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Email Marketing Etiquette Basics

The etiquette basics of email marketing.

Based on the email landing in my inbox, it appears it is time for this little reminder about Email Marketing Etiquette.

Just the Basics

Most sole proprietors and small business owners I work with struggle with the proper use of email for business marketing. When it comes to email marketing, the last thing we want to do is discourage subscribers, cause unsubscribes, or worse — get reported for spamming!

What to Do, What Works, What Doesn’t

Each business has different goals, business models, and methodology that can and should be reflected in its email marketing efforts. Therefore, a great deal of time and testing must be done to determine what will work for your specific brand, market, or niche. But there are some basics that you can use to guide your strategy and ensure a positive marketing ROI.

  • Always get permission! It’s the law. I discuss this in more detail in my article: CAN-SPAM and Your Business Email Marketing. If an interested party emails for information on your product or service, that is NOT tacit permission to add them to your list. Add a checkbox on your forms – that is NOT checked by default — asking if they want to be added to your newsletter list. Then respect that choice.
  • Have at least two lists. One for folks to receive your new blog posts notices via email and one for your newsletter. Believe it or not, some folks will only want one or the other. You may even want to segment your newsletter list further, which allows you to laser focus your message to those who have indicated an interest in particular topics only.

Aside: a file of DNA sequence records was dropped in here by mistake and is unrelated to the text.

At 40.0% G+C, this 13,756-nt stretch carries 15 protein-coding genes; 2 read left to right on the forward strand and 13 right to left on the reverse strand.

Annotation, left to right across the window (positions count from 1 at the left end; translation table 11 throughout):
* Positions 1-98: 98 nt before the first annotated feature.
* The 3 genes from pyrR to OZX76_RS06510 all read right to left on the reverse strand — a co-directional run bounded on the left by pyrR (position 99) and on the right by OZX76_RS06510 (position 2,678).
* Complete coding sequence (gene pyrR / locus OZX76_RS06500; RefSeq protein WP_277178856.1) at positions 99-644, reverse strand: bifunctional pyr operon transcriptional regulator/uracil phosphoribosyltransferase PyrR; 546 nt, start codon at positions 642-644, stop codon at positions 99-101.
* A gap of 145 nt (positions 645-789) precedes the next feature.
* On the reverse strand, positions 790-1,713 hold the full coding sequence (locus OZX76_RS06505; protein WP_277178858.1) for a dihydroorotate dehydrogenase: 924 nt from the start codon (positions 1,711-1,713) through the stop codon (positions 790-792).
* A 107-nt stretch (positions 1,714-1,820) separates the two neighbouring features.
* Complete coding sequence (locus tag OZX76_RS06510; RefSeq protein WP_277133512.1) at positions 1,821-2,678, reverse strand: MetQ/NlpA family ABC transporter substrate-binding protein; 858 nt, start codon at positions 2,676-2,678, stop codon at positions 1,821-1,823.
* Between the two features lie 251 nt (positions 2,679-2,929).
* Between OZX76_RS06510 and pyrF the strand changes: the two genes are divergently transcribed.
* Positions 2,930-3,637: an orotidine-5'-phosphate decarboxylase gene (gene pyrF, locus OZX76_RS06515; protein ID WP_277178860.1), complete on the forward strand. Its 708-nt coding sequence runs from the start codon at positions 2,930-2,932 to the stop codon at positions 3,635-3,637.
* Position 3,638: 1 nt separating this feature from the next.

Today it’s important to be present, be relevant, and add value.
Nick Besbeas

Be Personal & Efficient

  • Avoid impersonal reply addresses like [email protected], [email protected], [email protected] without a real person’s name for your newsletters. Instead, always use your name (or the person responsible for managing inquiries) and their address. That’s how you make a connection!
  • Use a service to handle all the subscribe/unsubscribe, formatting, cross-platform and mobile display issues for you. You create the text; they control the design. MailChimp.com is just one of several easy-to-use marketing automation services. These services will make sure you are CAN-SPAM compliant as well.
  • Spellcheck, then read out loud! Rinse and repeat. Nothing can dent your brand’s professional image like typos and grammatical errors.
Good marketing makes the company look smart. Great marketing makes the customer feel smart.
Joe Chernov

Test & Tune

  • Send a test email before publishing the campaign to be sent to your list. When the test arrives, click on all the links within to ensure they are operational and not 404s (not found).
  • Be very wary of email lists or databases that are available for purchase. You do not know the integrity of those lists or how they were accumulated. Work instead on building your list organically through your website contact/subscribe form(s).
  • Do not wear out your welcome. Email subscribers on a clearly stated schedule (once a week or month) and only when you have something of value to share. Don’t get in the habit of emailing only when you have something to sell. Mix it up with helpful information! Send too many emails or be too sales pitchy, and you risk becoming annoying and having subscribers jumping for that unsub link.
The best marketing doesn’t feel like marketing.
Tom Fishburne

So as you can see the above tips are pretty easy and common sense. By following the above basics, you can grow your list to valued and repeat customers!

Share the knowledge!